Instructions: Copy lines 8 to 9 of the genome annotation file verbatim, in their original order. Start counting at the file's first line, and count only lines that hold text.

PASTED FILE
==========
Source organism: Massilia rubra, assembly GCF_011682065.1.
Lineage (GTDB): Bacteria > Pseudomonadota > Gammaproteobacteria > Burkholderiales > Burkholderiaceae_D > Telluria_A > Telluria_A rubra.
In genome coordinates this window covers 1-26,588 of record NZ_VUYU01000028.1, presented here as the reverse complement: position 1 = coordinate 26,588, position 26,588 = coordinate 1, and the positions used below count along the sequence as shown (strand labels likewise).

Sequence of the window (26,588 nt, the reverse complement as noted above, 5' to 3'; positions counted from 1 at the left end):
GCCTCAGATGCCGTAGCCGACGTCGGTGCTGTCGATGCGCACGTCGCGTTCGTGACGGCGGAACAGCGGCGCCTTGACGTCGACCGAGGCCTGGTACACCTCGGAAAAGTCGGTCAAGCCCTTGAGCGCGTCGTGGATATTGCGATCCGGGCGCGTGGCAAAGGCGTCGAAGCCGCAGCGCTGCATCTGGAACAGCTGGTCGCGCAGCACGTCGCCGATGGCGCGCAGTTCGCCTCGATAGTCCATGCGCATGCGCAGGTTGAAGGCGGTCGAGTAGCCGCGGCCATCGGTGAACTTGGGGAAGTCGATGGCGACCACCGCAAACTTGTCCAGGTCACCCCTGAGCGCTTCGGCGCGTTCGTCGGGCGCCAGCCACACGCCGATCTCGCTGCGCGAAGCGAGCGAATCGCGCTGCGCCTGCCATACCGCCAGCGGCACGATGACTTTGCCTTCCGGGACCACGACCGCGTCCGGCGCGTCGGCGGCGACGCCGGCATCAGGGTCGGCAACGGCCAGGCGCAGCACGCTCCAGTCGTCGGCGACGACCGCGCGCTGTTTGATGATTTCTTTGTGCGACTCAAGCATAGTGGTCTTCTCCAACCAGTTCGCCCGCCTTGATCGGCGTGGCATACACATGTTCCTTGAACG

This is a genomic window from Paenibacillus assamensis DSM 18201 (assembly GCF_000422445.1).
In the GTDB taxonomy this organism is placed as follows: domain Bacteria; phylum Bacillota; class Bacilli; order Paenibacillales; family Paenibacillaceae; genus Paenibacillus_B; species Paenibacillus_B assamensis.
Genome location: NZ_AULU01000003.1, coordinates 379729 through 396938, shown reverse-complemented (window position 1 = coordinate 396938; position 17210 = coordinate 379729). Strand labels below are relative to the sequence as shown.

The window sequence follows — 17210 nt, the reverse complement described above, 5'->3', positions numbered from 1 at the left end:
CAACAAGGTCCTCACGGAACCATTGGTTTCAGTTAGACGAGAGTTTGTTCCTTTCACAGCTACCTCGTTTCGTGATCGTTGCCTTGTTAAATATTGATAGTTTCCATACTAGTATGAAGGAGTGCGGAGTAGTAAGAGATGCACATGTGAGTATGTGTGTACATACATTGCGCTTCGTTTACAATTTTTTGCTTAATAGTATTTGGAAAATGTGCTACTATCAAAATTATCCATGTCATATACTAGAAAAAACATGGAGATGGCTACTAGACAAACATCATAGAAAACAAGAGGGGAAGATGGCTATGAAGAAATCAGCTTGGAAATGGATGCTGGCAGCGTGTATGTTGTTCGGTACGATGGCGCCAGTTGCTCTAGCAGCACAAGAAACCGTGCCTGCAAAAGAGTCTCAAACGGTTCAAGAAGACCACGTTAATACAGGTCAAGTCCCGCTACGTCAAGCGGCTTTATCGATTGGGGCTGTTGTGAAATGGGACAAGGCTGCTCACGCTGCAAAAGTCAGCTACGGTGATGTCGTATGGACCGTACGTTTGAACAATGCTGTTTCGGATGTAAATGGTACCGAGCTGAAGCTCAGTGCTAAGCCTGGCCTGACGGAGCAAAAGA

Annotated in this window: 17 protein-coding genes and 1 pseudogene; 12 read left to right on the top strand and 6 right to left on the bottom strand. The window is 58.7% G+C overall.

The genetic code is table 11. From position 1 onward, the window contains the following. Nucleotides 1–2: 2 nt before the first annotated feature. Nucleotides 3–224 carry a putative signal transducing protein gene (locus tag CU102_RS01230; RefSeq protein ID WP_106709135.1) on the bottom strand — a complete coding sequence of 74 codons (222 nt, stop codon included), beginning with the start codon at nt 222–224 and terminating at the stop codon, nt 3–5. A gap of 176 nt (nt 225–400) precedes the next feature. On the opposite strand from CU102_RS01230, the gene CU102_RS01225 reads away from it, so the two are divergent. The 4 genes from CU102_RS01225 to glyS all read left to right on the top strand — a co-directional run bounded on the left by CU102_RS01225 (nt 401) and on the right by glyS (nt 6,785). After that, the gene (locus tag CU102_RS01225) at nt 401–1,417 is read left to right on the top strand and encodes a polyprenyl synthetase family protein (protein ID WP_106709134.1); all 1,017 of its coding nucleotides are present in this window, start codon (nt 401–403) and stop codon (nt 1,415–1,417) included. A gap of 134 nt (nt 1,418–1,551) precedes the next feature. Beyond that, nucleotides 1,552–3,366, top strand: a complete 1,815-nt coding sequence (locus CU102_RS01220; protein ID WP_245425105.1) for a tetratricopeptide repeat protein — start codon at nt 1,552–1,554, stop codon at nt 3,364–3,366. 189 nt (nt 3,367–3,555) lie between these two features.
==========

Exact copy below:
Genome location: NZ_AULU01000003.1, coordinates 379729 through 396938, shown reverse-complemented (window position 1 = coordinate 396938; position 17210 = coordinate 379729). Strand labels below are relative to the sequence as shown.

The window sequence follows — 17210 nt, the reverse complement described above, 5'->3', positions numbered from 1 at the left end: